Why not start with Part 1?
This past July, George Washington University (GW) announced that SAT scores would no longer be a prerequisite for admission. In our last article, we examined the university’s claim that the new policy would help to strengthen diversity across its District of Columbia campus. Today, we consider the far less inspiring possibility that the test-optional trend is in fact a clever bit of misdirection designed to game the all-important college ranking scheme.
On its surface, the rise in test-optional admissions certainly looks like a victory for diversity, something which the SAT/ACT regime has long been accused of obstructing. It also looks a whole lot like a defeat for testing conglomerates like the Educational Testing Services (ETS) and ACT, Inc., who it would appear no longer hold sole possession over the lock-and-key for such schools.
Looks, in this case, may be deceiving. GW has joined a small but growing core of well-regarded colleges, including Brandeis and Wake Forest, in going test-optional. And if their detractors are to be taken at their word, these universities are motivated by more than just progressive ideals. As we explore hereafter, the test-optional policy trend may not be a rejection of the testing regime so much as an exploitation of its most fundamental flaws.
Rigging the Ranks
For years, SAT scores have carried inscrutable prestige on paper. While Harvard does not place a minimum on its college board requirements, you can be sure the Ivy League university just loves to tell people about its 2260 average score at every opportunity.
So do test-optional schools like GW and Brandeis risk diminishing their own reputation?
Actually, the impact is quite the contrary.
As it turns out, the policy change is actually a tremendous way to inflate the appearance of excellence. A 2014 study by the University of Georgia reveals that while test-optional colleges are courting more applicants, they may be doing so with a somewhat disingenuous invitation.
The University of Georgia study reports that those institutions which have gone test-optional will receive an average of 220 more applications a year, a fairly significant increase given that the schools comprising the study enroll an average of 400 first-year students each semester.
Wherever these new applications fall on the admissibility spectrum, the result is a more selective admissions process for the university, at least on paper.
Critics of the test-optional policy argue that its byproduct is pretty much the dictionary-derived opposite of diversity; exclusivity. The study suggests that schools like GW will see a decline in the percentage of applicants who are ultimately granted admission. This is probably not an accident for a university which reported a 45% acceptance rate — its highest ever — just one year before turning to its new test-optional policy.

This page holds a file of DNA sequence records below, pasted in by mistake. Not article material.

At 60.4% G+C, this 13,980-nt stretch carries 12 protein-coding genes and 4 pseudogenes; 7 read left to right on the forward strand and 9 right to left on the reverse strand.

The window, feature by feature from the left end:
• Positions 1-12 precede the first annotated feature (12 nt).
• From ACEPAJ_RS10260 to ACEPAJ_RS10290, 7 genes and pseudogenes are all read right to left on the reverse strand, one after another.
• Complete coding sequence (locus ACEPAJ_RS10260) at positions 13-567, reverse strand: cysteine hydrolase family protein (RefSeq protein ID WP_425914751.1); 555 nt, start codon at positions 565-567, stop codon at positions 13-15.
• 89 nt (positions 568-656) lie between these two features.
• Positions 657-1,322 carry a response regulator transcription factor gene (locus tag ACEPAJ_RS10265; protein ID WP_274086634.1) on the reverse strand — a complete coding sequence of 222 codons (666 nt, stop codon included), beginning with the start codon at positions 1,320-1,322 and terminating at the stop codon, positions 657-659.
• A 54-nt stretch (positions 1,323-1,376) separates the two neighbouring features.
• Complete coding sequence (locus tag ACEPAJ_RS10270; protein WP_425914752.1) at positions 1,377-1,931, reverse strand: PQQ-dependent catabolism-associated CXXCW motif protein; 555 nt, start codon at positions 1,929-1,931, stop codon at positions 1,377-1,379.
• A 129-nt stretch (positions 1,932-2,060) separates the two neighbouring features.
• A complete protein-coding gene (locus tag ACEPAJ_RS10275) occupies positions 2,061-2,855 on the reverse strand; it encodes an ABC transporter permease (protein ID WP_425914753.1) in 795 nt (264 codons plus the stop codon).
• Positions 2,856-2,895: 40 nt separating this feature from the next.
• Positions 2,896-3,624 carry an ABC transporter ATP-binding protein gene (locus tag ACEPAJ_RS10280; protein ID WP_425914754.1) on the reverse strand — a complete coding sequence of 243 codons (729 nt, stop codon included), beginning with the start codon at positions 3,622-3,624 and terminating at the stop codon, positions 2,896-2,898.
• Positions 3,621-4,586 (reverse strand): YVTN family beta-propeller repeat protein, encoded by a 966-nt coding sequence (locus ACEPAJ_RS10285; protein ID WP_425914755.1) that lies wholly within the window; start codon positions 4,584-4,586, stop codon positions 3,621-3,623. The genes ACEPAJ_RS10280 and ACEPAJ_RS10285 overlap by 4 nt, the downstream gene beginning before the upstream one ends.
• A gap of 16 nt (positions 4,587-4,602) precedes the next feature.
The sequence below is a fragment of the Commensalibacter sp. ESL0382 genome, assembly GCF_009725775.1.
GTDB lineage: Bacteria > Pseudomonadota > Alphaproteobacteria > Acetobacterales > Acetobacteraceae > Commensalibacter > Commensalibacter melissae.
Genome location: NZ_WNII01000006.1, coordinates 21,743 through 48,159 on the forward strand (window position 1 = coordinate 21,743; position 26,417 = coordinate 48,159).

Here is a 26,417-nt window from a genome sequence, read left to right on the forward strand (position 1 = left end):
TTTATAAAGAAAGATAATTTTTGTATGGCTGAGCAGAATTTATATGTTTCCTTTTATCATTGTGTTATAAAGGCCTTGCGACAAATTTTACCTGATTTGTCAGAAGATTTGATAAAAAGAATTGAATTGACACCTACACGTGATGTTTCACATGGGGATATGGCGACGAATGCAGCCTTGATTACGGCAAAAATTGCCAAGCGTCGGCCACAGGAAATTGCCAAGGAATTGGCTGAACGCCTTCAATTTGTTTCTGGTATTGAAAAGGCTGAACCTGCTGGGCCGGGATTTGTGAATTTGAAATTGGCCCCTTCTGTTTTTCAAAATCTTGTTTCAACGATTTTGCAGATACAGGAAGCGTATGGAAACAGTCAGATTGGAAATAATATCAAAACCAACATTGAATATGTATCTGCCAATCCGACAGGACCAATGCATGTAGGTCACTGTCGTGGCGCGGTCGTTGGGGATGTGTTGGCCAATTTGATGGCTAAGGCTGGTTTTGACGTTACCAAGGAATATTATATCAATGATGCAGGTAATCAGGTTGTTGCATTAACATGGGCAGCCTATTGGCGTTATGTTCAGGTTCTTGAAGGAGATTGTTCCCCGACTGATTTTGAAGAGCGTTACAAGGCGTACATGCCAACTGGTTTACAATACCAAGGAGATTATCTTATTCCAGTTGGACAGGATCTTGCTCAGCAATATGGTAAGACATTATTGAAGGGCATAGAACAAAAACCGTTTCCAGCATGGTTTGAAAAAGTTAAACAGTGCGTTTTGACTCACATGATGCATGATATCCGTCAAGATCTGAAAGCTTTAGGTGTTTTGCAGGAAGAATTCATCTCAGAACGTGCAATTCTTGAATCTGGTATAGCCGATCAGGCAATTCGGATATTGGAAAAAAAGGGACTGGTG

In the highly competitive game of college rankings, rate of admission is most certainly a factor. It only accounts for 1.5% of variables considered in determining rank, but it is a factor nonetheless.
Greater selectivity can mean higher ranking, which not coincidentally, can help to justify greater selectivity. It’s all rather circular but what it basically amounts to is the illusion of greater academic excellence.
This is not the only gain that GW will make thanks to its new admissions strategy.
Critics also point out that the test-optional strategy tends to encourage only the highest performers to submit scores. In its study, which included 32 test-optional colleges, the University of Georgia found that the average SAT score submitted actually rose by 26 points. Naturally, this is another variable that could raise the ranking of a school which has otherwise achieved no material improvement in its quality or performance.
And even if the difference that these factors make in a university’s ranking is only marginal, that margin could be enough to drive untold numbers of applicants, research dollars, and public grants. In other words, that difference could be enough to motivate policy change.
So clearly, even if at the bottom of its heart, George Washington University intends to contribute to a longterm improvement in diversity through this action, the move is also not also without its advantages.
But what of the risks? Is there a danger to the university that decides to ignore test scores entirely?
Well, yes. But that’s not what’s happening here. Here, we’re only ignoring the least convenient test scores.
So basically, going test-optional is a lot like declaring yourself a vegetarian . . . who only eats the very finest cuts of meat.
But what happens when you truly commit to the vegan lifestyle? . . . from a testing perspective, that is.